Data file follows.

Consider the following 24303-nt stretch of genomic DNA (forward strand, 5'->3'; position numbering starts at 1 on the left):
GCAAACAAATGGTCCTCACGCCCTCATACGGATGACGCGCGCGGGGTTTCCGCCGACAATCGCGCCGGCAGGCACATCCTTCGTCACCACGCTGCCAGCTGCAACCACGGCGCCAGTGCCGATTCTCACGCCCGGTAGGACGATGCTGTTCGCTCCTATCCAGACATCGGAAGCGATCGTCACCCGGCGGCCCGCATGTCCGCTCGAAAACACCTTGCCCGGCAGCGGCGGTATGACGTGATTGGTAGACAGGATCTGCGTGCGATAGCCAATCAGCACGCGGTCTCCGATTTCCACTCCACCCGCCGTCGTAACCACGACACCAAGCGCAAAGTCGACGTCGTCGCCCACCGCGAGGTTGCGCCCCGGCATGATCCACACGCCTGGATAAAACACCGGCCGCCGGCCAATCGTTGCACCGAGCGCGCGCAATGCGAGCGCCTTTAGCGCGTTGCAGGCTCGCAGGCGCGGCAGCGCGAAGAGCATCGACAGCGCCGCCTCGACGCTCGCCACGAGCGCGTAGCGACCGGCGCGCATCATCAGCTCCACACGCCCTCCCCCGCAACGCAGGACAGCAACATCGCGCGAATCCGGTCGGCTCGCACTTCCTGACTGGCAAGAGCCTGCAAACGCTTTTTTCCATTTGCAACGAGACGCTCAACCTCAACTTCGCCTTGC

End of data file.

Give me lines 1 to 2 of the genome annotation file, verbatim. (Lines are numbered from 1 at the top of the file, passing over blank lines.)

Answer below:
Consider the following 24303-nt stretch of genomic DNA (forward strand, 5'->3'; position numbering starts at 1 on the left):
GCAAACAAATGGTCCTCACGCCCTCATACGGATGACGCGCGCGGGGTTTCCGCCGACAATCGCGCCGGCAGGCACATCCTTCGTCACCACGCTGCCAGCTGCAACCACGGCGCCAGTGCCGATTCTCACGCCCGGTAGGACGATGCTGTTCGCTCCTATCCAGACATCGGAAGCGATCGTCACCCGGCGGCCCGCATGTCCGCTCGAAAACACCTTGCCCGGCAGCGGCGGTATGACGTGATTGGTAGACAGGATCTGCGTGCGATAGCCAATCAGCACGCGGTCTCCGATTTCCACTCCACCCGCCGTCGTAACCACGACACCAAGCGCAAAGTCGACGTCGTCGCCCACCGCGAGGTTGCGCCCCGGCATGATCCACACGCCTGGATAAAACACCGGCCGCCGGCCAATCGTTGCACCGAGCGCGCGCAATGCGAGCGCCTTTAGCGCGTTGCAGGCTCGCAGGCGCGGCAGCGCGAAGAGCATCGACAGCGCCGCCTCGACGCTCGCCACGAGCGCGTAGCGACCGGCGCGCATCATCAGCTCCACACGCCCTCCCCCGCAACGCAGGACAGCAACATCGCGCGAATCCGGTCGGCTCGCACTTCCTGACTGGCAAGAGCCTGCAAACGCTTTTTTCCATTTGCAACGAGACGCTCAACCTCAACTTCGCCTTGC